The Court Issues Orders, the Defendants Decline to Follow Them

The BC court has issued a series of orders throughout this complex matter, including a March 2022 court order demanding that Bonner and Jess, amongst others (collectively “the contemnors”), not hold themselves out, directly or indirectly, as directors of or persons otherwise in positions of authority with Axion or any of its affiliates. Despite this order, the defendant, Bonner, listed himself as the director of Axion Ventures in that company’s 2022 annual report. Jess listed herself as the CEO and chairperson of another of Axion’s affiliated companies. As a result, both Bonner and Jess were found, in March 2023, to be in contempt of the March 2022 order.

The defendants have collectively failed to accord to any of the orders issued by the court, repeatedly defying specific, clear directives from the court. Finally, in February of 2023, the court began to issue sanctions for the defendants’ clear contempt for all of the orders issued to that point, including an order issued in June 2023 that directed the contemnors to post security for good behaviour to the tune of $250,000, to compel their compliance with any future court orders. Despite these efforts, the contemnors had, by the time of this most recent contempt motion, neglected to comply with several court orders related to this matter.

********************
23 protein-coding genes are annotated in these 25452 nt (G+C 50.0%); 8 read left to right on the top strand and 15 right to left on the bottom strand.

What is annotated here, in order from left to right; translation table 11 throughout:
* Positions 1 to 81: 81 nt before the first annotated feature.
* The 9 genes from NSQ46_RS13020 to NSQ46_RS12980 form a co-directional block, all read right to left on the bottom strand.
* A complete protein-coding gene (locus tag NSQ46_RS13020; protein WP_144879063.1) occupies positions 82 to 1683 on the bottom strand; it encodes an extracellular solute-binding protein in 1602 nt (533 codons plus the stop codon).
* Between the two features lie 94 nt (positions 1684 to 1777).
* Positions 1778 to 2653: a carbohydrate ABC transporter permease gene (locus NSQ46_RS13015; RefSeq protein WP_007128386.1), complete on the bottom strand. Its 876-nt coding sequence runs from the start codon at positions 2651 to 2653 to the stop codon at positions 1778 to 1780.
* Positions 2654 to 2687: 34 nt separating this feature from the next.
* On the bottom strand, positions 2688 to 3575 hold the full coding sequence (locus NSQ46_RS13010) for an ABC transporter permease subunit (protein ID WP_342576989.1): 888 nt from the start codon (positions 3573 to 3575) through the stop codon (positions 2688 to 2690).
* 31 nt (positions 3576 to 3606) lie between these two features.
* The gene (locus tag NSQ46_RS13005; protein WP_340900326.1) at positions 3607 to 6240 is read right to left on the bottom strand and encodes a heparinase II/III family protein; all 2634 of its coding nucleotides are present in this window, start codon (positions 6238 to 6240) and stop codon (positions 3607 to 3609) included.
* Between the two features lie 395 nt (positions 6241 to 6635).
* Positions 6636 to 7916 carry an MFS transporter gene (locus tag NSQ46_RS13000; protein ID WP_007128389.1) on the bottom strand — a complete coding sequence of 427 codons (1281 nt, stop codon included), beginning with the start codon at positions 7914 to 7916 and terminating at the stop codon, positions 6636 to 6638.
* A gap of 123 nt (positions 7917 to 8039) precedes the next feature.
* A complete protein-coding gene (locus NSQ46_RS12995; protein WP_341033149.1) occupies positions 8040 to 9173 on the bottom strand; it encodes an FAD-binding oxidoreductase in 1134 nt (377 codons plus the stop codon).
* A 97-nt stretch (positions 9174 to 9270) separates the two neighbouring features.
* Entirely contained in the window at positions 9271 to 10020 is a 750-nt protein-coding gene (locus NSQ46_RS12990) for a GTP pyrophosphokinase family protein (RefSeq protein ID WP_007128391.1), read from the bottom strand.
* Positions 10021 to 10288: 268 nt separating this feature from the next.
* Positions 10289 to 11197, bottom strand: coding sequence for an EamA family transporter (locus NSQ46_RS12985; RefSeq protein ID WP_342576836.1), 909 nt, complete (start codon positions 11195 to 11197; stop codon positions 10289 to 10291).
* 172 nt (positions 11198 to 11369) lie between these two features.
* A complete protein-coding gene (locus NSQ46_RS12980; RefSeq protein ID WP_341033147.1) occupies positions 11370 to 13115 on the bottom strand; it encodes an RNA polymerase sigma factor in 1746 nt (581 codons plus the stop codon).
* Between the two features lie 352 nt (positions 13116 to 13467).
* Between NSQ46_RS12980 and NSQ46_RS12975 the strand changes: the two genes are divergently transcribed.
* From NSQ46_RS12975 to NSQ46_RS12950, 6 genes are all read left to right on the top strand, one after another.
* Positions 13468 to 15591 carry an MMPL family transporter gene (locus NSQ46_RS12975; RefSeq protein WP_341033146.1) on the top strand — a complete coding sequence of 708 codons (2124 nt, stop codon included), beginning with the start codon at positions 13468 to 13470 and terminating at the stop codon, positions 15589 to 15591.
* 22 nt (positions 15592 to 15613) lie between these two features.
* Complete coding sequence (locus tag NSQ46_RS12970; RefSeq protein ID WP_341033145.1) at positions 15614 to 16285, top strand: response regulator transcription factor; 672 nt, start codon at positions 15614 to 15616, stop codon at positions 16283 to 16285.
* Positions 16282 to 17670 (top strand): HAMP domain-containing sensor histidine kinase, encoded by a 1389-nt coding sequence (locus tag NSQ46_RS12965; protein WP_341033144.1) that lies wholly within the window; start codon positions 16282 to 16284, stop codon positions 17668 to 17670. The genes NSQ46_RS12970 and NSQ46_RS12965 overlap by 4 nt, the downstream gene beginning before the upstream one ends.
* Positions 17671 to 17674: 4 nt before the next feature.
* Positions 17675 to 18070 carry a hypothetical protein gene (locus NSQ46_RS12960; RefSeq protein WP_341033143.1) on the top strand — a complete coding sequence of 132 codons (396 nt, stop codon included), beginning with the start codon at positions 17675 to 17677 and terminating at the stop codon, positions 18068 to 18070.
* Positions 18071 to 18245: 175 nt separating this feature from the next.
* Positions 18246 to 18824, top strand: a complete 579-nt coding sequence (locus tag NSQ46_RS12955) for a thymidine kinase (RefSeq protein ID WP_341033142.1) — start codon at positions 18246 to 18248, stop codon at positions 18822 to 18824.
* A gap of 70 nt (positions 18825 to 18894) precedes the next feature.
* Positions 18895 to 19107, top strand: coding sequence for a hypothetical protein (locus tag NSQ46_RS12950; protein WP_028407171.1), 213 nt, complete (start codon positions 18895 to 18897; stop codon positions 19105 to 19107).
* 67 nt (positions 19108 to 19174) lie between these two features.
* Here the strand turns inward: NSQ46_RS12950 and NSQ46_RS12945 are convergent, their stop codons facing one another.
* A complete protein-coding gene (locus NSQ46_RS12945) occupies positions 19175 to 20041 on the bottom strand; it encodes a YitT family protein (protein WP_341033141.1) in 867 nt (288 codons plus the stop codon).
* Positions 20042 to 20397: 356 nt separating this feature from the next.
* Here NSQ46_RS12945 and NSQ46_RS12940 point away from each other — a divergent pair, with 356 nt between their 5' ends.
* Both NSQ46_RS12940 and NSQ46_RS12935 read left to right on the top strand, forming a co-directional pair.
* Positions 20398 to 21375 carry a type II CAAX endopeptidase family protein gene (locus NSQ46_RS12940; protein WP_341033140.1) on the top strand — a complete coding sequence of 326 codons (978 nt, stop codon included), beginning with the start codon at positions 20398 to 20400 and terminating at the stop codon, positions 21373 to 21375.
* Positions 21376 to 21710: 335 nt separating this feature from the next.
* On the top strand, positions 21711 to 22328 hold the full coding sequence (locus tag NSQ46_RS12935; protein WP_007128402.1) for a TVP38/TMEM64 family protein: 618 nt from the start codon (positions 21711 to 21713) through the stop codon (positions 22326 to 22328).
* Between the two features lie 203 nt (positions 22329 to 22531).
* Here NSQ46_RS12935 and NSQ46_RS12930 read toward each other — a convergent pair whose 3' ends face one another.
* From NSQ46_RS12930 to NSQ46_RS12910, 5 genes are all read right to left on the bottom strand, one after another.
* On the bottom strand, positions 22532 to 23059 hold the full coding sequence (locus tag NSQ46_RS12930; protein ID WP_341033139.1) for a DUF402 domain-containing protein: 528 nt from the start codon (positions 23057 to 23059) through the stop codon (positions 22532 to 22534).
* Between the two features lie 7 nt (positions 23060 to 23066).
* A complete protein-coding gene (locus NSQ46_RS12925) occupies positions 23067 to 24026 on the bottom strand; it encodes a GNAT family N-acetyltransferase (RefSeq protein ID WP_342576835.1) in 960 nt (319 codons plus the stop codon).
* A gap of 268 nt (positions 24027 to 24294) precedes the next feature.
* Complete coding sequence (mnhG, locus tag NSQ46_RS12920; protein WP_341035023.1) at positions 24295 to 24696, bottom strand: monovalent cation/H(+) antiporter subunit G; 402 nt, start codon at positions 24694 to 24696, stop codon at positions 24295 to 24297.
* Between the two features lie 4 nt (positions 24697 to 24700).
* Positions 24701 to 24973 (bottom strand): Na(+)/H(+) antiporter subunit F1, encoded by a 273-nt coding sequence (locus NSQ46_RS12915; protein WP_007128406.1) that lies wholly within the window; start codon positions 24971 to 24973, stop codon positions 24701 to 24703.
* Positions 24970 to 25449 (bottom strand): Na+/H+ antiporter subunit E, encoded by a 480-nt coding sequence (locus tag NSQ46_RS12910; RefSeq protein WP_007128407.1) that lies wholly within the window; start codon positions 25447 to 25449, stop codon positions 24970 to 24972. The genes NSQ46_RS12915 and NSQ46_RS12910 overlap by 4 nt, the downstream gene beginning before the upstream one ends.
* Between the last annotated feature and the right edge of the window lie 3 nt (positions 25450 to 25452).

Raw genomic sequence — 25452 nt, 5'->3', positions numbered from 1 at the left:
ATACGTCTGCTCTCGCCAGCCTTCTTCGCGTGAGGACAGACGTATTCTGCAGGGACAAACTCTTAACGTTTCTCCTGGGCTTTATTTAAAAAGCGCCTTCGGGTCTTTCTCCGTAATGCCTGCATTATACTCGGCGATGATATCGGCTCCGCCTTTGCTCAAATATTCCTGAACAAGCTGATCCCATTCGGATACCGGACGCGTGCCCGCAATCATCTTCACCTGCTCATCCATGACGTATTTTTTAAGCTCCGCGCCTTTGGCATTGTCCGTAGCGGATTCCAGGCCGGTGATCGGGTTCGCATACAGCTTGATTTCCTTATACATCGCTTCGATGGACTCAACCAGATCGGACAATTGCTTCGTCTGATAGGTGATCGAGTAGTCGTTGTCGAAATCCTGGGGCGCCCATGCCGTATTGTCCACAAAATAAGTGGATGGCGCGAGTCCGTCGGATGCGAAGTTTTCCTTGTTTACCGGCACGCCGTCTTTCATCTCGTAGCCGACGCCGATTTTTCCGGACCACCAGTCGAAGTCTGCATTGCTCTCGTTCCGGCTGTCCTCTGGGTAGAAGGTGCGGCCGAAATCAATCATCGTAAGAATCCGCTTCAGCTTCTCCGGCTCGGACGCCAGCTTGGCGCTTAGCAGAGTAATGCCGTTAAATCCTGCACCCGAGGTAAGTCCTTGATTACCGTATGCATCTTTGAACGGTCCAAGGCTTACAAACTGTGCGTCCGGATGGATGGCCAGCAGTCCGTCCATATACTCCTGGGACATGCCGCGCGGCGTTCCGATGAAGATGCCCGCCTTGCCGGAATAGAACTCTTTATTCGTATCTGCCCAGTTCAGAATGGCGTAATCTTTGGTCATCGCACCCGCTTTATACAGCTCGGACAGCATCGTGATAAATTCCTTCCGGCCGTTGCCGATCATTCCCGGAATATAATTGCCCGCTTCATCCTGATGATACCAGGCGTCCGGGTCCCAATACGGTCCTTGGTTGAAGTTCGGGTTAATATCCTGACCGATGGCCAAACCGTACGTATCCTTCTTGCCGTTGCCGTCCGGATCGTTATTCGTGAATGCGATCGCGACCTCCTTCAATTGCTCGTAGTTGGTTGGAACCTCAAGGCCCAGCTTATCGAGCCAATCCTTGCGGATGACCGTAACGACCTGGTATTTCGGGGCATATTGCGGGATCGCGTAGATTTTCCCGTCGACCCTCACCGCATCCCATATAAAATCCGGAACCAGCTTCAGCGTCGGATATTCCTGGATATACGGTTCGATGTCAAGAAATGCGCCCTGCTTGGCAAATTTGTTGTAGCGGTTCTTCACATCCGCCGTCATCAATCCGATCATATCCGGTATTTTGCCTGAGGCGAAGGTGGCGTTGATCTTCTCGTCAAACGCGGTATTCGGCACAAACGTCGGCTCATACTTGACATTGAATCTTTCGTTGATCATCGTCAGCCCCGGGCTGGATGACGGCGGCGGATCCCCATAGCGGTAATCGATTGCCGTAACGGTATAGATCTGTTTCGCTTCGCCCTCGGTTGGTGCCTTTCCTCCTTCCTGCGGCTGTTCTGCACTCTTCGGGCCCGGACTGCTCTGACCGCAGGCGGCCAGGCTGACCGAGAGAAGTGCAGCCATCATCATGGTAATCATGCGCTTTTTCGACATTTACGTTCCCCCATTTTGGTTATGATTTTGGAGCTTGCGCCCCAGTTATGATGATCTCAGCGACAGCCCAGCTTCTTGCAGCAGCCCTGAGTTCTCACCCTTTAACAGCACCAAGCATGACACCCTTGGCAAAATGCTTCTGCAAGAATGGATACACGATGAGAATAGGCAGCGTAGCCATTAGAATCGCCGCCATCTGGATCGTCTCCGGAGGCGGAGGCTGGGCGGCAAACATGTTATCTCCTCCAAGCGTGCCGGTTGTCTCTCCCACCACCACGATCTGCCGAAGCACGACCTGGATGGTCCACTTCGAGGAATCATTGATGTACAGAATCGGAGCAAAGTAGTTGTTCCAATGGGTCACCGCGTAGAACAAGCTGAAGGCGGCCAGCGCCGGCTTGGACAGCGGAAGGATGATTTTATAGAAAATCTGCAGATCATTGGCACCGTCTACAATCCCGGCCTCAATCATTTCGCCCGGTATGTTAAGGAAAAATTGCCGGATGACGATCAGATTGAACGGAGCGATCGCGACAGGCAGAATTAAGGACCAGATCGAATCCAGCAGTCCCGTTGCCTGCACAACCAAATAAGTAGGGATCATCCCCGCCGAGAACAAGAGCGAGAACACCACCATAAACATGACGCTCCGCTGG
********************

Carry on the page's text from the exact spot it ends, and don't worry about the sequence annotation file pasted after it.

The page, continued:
The Plaintiffs, Once Again, Bring a Motion for Contempt

The court issued two orders – one in May of 2023, directing the contemnors to post a bond of nearly $3.5 US dollars and one in June of 2023 ordering payment of $250,000 as security for good behaviour – as sanctions, as a means of addressing the contemnors’ repeated failure to accord to the various court orders issued in this case. When the contemnors failed to comply with those sanctions, the plaintiffs were forced to bring yet another motion for a finding that the contemnors were, once again, in contempt of court.

The Elements of Contempt

The court noted that, with civil contempt, there are three elements required to be proven beyond a reasonable doubt:

  1. “that the order alleged to have been breached ‘must state clearly and unequivocally what should and should not be done’”;
  2. “that the party alleged to have breached the order must have had actual knowledge of it” and that
  3. “the party allegedly in breach must have intentionally done the act that the order prohibits or intentionally failed to do the act that the order compels”